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Gov's corporate tax break DOA in senate

By James Call


Tallahassee, FL – A revised proposal by Governor Rick Scott to phase out Florida's corporate income tax is on life support. James Call reports, the Senate Commerce and Tourism Committee put it on hold Monday at the request of its sponsor. Senator Garrett Richter.

"Members I would suggest to you that Senate Bill 1236 is probably the most significant job creation that we have."

At the intersection of tax cuts and job creation stands Naples Senator Garrett Richter. When presenting a corporate tax cut proposal to the committee, he cited a study that correlates new jobs with a reduction in corporate expenses.

"I accept that logic if businesses have reduced expenses they can go hire and expand their businesses. I think you will see that I believe the safety net to this is that we are looking for growth in revenue-- growth in revenues from the prior year given the formulas that I talk to you about a few times, here now growth in revenues before we apply reductions."

The idea stalled when talked turned to a formula to phase out the current 5.5- percent corporate tax rate. Richter proposed cutting it by one-percent the first year and then future reductions would occur only if other revenue increases enough to offset losses. An incremental approach is designed not to reduce the state's general revenue, in essence to be revenue neutral.

"You say tomato I say to-mah-toe. I can say, 'yes it's revenue neutral', others can say we had that growth anyway. ,So somebody could say 'how can it be revenue neutral if you are reducing the tax?' I don't think it's revenue neutral, I think it is revenue-positive because I believe the outcome will be higher. Higher jobs, higher job creation, higher wages. So, I guess you can say it could be positive."

The first year one-percent reduction would come with a 333-million dollar cost to the state budget. The cost could triple to a billion dollars by 2013. That's a price too steep for Tallahassee Senator Bill Montford. He said lawmakers are making deep budget cuts and asking citizens to sacrifice too much to hand out a corporate tax cut on a promise it will eventually produce jobs.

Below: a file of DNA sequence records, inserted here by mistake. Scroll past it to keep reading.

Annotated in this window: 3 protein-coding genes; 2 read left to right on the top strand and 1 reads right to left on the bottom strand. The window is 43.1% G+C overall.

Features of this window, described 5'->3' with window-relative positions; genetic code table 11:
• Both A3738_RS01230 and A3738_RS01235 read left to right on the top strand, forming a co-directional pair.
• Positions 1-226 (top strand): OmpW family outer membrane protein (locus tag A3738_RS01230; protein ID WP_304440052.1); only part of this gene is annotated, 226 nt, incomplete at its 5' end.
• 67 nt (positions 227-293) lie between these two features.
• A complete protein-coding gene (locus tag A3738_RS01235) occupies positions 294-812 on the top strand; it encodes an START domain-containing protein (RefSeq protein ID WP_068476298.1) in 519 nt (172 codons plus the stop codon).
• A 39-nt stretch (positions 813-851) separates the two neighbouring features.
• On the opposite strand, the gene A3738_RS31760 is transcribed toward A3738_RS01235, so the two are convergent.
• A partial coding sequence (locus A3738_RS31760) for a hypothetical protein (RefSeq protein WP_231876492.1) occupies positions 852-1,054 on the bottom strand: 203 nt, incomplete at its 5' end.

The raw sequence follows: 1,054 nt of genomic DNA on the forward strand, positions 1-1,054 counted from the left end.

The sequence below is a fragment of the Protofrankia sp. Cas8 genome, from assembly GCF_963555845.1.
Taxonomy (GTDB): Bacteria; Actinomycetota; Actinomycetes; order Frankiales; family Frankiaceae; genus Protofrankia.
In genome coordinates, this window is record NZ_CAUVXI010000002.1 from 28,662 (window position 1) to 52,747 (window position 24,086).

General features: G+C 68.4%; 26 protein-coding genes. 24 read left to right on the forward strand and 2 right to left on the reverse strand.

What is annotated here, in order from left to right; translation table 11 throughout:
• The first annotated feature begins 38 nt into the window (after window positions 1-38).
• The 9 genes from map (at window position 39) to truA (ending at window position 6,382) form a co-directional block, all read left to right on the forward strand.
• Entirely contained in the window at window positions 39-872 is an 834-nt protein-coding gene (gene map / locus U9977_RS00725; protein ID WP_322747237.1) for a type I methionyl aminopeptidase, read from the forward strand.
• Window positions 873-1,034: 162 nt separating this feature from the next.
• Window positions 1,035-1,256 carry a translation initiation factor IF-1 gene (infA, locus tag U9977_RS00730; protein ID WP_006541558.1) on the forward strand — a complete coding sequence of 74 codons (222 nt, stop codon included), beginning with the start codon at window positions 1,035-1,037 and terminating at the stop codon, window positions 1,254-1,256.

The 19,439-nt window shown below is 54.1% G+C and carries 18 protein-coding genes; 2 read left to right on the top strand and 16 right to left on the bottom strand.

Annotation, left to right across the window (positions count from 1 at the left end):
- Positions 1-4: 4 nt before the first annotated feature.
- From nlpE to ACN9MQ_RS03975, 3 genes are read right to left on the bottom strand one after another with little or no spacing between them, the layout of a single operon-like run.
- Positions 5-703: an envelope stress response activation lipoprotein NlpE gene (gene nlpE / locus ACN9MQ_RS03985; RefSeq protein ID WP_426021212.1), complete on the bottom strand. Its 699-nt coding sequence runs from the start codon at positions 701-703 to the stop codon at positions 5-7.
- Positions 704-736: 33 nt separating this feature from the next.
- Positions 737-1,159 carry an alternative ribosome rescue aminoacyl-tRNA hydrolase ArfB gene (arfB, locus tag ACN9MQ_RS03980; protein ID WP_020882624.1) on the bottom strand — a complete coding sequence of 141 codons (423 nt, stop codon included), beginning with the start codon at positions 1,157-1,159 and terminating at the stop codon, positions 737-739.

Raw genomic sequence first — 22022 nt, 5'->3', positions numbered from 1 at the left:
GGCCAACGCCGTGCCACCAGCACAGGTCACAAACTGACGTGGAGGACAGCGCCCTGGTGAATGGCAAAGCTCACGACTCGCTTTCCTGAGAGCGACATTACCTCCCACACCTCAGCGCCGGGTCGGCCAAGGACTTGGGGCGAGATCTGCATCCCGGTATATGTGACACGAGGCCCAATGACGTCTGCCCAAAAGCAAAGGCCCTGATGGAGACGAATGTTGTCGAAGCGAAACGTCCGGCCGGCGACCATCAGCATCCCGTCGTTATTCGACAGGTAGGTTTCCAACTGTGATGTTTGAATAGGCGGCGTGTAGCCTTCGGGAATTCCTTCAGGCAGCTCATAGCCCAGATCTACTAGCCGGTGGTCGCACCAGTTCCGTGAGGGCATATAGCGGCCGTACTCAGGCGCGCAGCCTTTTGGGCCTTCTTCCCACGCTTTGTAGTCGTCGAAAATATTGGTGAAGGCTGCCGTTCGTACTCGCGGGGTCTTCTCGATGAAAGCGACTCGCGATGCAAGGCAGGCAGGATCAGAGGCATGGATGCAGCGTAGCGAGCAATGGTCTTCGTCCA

"We have people who are hungry today. We have people who are trying to make a living today. We have our state workers facing taking home less money because of the decision we will make by adding to their pension plan. State employees and others will be paying more for their insurance. So the two, to me doesn't fit. How can we lower corporate income tax today and raise taxes if you will on our state employees and others? The two just don't fit."

Other committee members expressed concern about stopping a stream of money into general revenue. The proposal was submitted Friday. Richter worked with the Governor's office on to get talks started on eliminating the corporate tax. However he concedes there are some unanswered questions and the proposal needed more work. He asked the committee to temporarily postponed the bill. The committee has no more meetings scheduled this session. And Chairwoman Senator Nancy Detert said the idea is in trouble but was not prepared to declare it dead.

"They could strip the language off this bill and put it on other corporate bills that are moving, so. This bill as it stands probably is dead but you could still put that language on another bill. So define dead. This could be an upstairs decision."

That is one of the final pieces in a budget agreement between Senate President Mike Haridopolos and House Speaker Dean Cannon.